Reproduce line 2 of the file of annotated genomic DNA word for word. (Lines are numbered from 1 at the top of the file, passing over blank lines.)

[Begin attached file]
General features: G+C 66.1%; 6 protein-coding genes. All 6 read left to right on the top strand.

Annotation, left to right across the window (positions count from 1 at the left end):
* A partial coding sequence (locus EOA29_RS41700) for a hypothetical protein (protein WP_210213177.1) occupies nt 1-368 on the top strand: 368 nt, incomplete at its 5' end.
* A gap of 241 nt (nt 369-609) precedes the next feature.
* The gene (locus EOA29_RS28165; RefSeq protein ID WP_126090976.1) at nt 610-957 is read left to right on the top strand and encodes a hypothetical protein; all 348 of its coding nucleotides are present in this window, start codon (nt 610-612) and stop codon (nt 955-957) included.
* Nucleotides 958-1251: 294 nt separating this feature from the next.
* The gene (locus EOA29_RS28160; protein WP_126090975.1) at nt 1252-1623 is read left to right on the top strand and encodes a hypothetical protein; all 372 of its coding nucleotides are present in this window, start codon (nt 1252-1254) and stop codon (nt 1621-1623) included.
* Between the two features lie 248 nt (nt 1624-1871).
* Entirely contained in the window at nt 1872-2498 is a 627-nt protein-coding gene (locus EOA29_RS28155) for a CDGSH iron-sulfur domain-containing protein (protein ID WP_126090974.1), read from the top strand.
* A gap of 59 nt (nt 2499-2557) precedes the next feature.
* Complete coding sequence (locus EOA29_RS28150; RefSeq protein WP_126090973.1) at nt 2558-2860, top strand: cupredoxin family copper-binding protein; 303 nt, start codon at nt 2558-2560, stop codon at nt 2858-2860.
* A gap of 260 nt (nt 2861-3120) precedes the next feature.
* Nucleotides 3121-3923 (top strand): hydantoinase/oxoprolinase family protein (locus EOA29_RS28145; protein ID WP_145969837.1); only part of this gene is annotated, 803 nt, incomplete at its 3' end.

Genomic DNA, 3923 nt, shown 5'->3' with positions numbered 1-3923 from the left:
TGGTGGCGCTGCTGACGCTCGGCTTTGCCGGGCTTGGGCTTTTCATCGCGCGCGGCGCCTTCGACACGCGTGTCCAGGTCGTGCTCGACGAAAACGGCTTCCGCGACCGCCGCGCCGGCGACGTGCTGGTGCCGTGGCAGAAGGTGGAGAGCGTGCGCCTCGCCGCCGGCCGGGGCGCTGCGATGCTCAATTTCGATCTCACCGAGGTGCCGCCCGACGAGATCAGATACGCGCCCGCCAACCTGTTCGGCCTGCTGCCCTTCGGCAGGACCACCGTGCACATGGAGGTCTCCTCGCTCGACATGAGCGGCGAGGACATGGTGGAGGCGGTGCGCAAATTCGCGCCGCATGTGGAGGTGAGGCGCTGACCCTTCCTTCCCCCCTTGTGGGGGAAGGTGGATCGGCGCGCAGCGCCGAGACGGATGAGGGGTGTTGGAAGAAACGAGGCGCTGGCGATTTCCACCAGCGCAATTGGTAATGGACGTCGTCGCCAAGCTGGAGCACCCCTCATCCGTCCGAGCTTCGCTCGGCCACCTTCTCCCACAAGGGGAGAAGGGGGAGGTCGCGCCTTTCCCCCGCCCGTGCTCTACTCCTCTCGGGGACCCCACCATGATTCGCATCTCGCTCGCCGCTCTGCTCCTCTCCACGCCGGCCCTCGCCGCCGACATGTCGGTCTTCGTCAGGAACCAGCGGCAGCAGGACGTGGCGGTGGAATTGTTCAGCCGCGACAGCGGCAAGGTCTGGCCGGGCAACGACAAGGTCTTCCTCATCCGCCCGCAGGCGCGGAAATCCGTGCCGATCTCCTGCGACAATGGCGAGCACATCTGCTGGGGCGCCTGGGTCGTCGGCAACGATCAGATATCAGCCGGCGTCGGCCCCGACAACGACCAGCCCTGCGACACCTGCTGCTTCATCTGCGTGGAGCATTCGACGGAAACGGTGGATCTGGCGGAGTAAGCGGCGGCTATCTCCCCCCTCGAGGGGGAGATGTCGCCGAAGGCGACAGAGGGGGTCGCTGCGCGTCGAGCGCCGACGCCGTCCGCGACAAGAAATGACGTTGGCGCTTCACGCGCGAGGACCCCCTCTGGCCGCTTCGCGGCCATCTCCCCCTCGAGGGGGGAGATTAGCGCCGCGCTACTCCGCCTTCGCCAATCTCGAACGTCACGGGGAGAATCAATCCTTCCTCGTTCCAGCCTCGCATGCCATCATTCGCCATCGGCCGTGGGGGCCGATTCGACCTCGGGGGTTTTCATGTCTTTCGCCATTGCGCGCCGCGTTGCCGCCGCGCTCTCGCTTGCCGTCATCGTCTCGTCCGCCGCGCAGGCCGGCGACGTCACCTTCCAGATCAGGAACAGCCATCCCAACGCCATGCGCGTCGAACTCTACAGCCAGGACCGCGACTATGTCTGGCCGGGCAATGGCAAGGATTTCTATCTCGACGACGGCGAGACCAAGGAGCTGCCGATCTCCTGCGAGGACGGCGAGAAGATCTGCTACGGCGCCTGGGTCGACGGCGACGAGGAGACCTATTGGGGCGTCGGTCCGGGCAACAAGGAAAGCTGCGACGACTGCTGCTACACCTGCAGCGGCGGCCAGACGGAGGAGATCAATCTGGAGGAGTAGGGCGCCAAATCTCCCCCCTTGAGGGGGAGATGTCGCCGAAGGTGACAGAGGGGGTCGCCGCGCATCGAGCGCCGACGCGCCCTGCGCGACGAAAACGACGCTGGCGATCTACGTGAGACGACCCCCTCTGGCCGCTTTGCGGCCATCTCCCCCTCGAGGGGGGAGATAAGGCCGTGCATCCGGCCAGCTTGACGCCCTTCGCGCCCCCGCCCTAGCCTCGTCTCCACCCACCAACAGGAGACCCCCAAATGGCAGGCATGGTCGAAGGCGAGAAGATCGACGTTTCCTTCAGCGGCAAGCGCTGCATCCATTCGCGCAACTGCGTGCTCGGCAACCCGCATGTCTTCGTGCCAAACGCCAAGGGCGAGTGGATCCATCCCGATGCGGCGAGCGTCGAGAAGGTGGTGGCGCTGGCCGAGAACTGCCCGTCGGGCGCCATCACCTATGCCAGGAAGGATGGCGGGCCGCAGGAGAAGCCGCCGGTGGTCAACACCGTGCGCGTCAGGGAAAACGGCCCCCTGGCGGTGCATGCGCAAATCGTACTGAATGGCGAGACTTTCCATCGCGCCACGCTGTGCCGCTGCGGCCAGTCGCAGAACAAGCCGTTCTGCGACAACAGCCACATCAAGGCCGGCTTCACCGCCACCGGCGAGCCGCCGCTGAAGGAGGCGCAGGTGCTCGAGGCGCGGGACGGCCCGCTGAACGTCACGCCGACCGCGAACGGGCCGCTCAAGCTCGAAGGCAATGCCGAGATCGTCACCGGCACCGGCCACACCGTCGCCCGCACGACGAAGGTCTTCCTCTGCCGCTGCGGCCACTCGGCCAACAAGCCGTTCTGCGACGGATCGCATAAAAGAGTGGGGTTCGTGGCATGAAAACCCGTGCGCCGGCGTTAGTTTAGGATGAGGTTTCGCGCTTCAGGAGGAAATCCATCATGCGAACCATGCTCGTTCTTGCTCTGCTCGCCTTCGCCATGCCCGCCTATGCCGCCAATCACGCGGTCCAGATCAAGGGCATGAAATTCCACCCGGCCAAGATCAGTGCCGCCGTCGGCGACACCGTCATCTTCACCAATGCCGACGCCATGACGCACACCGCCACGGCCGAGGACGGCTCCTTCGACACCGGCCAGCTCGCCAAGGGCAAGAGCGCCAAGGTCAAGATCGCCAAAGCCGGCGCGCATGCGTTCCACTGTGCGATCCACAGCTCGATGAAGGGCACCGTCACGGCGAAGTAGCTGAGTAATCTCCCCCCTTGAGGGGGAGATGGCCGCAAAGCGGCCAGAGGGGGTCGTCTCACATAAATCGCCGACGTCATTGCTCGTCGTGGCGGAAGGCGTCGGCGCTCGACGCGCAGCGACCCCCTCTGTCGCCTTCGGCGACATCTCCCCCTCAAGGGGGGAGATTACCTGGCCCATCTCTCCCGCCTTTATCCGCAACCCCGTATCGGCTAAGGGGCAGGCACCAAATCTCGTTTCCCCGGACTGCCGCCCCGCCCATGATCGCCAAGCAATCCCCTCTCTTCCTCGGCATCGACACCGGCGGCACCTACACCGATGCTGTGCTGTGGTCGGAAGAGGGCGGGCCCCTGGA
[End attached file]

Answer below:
Annotation, left to right across the window (positions count from 1 at the left end):